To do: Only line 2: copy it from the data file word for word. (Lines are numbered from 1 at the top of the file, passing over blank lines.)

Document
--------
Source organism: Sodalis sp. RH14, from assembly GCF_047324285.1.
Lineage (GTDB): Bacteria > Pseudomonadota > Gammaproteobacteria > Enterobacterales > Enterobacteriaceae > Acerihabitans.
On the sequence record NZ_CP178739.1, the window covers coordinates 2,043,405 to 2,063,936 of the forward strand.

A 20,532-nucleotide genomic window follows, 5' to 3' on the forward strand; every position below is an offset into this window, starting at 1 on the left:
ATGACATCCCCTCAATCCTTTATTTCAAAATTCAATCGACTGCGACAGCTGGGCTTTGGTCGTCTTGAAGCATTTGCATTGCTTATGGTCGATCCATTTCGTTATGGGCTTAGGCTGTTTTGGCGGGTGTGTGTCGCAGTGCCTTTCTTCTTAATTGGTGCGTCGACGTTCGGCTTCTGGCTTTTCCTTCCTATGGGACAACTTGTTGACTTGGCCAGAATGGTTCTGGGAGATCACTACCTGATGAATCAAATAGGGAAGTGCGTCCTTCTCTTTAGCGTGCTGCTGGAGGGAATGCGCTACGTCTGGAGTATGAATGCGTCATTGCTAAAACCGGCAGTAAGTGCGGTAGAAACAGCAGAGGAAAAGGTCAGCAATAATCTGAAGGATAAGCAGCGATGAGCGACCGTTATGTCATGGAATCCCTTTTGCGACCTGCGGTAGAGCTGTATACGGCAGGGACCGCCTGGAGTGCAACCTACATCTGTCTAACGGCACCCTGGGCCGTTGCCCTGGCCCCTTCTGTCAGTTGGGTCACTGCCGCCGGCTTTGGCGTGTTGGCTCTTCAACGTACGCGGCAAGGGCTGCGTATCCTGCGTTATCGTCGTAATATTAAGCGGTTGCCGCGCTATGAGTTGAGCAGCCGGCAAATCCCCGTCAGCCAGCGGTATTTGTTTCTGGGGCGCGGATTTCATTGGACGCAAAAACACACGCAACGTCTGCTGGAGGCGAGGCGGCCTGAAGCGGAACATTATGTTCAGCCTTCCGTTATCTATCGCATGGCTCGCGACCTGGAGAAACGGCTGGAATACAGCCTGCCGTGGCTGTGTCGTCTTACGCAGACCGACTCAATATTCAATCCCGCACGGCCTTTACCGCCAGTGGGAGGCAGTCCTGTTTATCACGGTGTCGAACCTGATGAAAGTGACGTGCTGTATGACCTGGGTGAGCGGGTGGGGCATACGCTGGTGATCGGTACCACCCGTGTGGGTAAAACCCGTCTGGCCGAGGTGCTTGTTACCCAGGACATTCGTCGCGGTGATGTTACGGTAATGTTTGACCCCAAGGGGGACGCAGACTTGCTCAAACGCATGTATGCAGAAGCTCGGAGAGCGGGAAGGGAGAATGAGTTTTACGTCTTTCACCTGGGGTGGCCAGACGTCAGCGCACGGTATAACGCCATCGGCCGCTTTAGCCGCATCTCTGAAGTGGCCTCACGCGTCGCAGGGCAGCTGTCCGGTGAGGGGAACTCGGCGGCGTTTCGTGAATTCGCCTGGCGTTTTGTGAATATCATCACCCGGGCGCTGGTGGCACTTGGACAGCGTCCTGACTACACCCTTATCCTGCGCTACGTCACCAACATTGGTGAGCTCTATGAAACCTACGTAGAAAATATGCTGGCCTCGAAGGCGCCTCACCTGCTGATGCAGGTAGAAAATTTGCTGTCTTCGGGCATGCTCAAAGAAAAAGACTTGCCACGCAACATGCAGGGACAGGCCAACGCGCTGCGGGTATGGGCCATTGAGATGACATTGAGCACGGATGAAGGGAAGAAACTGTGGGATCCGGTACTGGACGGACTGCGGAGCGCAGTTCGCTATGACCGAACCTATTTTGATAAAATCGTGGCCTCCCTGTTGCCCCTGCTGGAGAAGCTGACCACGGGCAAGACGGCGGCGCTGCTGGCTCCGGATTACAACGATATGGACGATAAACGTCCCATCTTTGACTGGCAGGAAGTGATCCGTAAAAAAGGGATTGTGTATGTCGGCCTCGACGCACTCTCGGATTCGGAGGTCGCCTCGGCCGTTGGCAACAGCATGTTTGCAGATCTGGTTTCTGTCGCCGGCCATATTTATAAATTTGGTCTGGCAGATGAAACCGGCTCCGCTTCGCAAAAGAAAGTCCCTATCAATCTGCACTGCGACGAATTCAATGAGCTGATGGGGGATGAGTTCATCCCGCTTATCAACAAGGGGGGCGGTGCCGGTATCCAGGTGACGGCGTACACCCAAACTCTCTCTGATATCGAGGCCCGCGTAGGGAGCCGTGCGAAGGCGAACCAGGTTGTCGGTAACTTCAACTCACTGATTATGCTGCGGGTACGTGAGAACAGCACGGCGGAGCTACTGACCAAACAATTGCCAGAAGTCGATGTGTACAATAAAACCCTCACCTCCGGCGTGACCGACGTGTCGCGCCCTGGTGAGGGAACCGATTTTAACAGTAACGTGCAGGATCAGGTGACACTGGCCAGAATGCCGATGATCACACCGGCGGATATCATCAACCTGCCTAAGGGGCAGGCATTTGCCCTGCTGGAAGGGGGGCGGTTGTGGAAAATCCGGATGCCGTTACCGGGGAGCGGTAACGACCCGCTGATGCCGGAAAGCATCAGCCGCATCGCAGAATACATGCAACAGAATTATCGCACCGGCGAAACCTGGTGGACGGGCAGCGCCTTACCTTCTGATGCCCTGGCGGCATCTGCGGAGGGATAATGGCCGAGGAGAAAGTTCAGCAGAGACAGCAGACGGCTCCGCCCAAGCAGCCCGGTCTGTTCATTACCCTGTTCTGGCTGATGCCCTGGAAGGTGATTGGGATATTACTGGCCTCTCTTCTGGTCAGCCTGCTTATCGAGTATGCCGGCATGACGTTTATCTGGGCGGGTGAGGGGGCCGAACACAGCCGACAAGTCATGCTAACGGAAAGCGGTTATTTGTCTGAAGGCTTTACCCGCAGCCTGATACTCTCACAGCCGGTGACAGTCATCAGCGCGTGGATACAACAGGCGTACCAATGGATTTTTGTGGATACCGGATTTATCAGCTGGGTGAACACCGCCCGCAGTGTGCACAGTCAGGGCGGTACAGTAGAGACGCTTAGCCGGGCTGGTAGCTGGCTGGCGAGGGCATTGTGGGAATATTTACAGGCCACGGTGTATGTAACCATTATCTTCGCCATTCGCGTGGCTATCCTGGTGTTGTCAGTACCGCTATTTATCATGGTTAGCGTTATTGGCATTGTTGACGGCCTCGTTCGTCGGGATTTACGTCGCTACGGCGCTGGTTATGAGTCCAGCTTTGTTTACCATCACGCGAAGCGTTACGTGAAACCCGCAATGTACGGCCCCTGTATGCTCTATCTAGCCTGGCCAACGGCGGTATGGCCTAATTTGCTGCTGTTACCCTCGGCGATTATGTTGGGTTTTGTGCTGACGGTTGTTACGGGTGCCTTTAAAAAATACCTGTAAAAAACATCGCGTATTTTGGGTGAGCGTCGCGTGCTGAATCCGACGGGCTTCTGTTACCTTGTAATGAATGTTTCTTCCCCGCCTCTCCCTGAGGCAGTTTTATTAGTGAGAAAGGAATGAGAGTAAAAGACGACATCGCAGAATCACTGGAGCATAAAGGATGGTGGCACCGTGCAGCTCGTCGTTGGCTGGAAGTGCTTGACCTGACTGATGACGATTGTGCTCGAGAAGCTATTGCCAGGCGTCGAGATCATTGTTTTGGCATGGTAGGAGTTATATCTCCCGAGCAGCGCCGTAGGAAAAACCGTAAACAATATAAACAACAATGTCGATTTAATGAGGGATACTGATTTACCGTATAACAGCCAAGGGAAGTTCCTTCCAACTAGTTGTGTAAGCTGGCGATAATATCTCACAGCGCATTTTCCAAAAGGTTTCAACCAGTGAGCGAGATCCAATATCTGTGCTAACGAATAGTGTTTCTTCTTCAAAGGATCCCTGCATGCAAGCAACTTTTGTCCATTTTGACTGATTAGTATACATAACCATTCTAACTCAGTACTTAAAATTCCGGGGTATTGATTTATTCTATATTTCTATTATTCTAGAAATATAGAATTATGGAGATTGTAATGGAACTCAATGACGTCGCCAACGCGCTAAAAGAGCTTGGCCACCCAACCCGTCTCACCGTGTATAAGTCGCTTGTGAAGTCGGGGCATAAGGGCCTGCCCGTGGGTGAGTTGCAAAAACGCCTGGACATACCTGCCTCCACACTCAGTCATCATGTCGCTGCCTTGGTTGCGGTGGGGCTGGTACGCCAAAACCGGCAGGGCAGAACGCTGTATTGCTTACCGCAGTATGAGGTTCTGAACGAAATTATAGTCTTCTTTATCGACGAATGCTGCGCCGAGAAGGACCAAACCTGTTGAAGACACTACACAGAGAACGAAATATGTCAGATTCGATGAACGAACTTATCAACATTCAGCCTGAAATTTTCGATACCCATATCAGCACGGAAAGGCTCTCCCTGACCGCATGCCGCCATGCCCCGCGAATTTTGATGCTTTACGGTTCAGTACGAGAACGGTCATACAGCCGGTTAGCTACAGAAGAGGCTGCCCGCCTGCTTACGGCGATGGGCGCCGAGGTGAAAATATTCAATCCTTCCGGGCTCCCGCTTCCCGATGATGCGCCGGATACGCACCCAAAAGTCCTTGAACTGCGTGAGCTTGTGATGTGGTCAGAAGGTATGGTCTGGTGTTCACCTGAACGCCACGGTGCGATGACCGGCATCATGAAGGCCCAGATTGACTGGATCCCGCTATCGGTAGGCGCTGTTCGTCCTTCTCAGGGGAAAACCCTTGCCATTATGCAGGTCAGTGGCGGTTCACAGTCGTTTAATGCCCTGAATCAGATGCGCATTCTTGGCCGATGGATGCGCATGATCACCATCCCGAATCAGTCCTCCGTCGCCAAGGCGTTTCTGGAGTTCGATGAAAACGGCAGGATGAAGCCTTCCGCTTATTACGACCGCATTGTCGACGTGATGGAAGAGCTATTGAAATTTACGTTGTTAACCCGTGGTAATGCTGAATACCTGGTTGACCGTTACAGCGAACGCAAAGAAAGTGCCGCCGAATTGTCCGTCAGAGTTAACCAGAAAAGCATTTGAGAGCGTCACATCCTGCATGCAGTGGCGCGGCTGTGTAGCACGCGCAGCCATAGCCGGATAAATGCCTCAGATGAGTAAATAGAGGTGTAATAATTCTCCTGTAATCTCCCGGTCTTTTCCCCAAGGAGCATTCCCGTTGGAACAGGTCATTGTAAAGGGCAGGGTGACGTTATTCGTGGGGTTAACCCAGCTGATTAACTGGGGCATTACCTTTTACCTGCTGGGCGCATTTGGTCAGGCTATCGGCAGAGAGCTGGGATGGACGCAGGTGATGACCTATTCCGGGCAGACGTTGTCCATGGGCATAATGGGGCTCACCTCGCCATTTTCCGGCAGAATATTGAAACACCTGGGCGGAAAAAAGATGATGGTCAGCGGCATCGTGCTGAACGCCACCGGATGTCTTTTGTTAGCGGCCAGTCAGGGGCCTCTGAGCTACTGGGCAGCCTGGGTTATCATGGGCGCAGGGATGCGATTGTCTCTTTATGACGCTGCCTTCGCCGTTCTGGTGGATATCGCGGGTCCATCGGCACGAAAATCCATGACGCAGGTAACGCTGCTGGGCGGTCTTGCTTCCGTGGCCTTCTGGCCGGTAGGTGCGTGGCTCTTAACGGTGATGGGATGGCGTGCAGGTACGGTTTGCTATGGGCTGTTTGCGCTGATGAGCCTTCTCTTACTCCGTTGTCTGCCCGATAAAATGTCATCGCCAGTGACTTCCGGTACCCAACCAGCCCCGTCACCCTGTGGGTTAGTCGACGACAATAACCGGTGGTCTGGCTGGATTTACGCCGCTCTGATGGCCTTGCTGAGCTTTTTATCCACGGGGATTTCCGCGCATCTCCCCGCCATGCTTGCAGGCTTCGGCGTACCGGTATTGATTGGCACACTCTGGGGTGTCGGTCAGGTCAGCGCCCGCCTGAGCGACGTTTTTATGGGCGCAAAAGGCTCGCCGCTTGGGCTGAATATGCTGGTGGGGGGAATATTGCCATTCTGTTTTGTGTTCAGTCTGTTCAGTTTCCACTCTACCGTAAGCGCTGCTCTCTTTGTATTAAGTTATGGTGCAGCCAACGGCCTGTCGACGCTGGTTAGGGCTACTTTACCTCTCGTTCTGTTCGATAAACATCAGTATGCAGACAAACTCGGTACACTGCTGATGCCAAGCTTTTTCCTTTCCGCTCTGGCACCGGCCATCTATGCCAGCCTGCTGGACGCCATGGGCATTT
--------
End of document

Lineage (GTDB): Bacteria > Pseudomonadota > Gammaproteobacteria > Enterobacterales > Enterobacteriaceae > Acerihabitans.